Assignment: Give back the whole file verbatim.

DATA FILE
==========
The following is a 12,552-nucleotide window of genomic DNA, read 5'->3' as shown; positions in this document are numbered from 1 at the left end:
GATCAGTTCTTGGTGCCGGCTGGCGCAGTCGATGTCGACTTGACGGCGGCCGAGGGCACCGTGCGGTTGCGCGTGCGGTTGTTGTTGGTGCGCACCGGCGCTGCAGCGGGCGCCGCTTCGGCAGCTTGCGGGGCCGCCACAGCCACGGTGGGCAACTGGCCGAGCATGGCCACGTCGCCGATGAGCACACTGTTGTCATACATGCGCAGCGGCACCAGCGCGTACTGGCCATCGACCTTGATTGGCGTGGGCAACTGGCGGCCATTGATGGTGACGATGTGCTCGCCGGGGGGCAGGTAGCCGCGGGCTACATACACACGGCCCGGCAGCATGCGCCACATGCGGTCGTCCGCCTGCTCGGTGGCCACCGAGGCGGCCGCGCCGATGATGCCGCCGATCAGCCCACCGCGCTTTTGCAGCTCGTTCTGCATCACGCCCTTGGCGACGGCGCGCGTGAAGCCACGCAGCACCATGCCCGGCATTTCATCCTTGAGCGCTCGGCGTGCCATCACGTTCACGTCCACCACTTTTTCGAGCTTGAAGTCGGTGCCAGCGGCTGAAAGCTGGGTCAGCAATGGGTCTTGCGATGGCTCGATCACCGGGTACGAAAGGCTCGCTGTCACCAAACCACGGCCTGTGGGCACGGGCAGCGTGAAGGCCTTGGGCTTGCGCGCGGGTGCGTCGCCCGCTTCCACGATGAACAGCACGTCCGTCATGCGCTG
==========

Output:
The following is a 12,552-nucleotide window of genomic DNA, read 5'->3' as shown; positions in this document are numbered from 1 at the left end:
GATCAGTTCTTGGTGCCGGCTGGCGCAGTCGATGTCGACTTGACGGCGGCCGAGGGCACCGTGCGGTTGCGCGTGCGGTTGTTGTTGGTGCGCACCGGCGCTGCAGCGGGCGCCGCTTCGGCAGCTTGCGGGGCCGCCACAGCCACGGTGGGCAACTGGCCGAGCATGGCCACGTCGCCGATGAGCACACTGTTGTCATACATGCGCAGCGGCACCAGCGCGTACTGGCCATCGACCTTGATTGGCGTGGGCAACTGGCGGCCATTGATGGTGACGATGTGCTCGCCGGGGGGCAGGTAGCCGCGGGCTACATACACACGGCCCGGCAGCATGCGCCACATGCGGTCGTCCGCCTGCTCGGTGGCCACCGAGGCGGCCGCGCCGATGATGCCGCCGATCAGCCCACCGCGCTTTTGCAGCTCGTTCTGCATCACGCCCTTGGCGACGGCGCGCGTGAAGCCACGCAGCACCATGCCCGGCATTTCATCCTTGAGCGCTCGGCGTGCCATCACGTTCACGTCCACCACTTTTTCGAGCTTGAAGTCGGTGCCAGCGGCTGAAAGCTGGGTCAGCAATGGGTCTTGCGATGGCTCGATCACCGGGTACGAAAGGCTCGCTGTCACCAAACCACGGCCTGTGGGCACGGGCAGCGTGAAGGCCTTGGGCTTGCGCGCGGGTGCGTCGCCCGCTTCCACGATGAACAGCACGTCCGTCATGCGCTG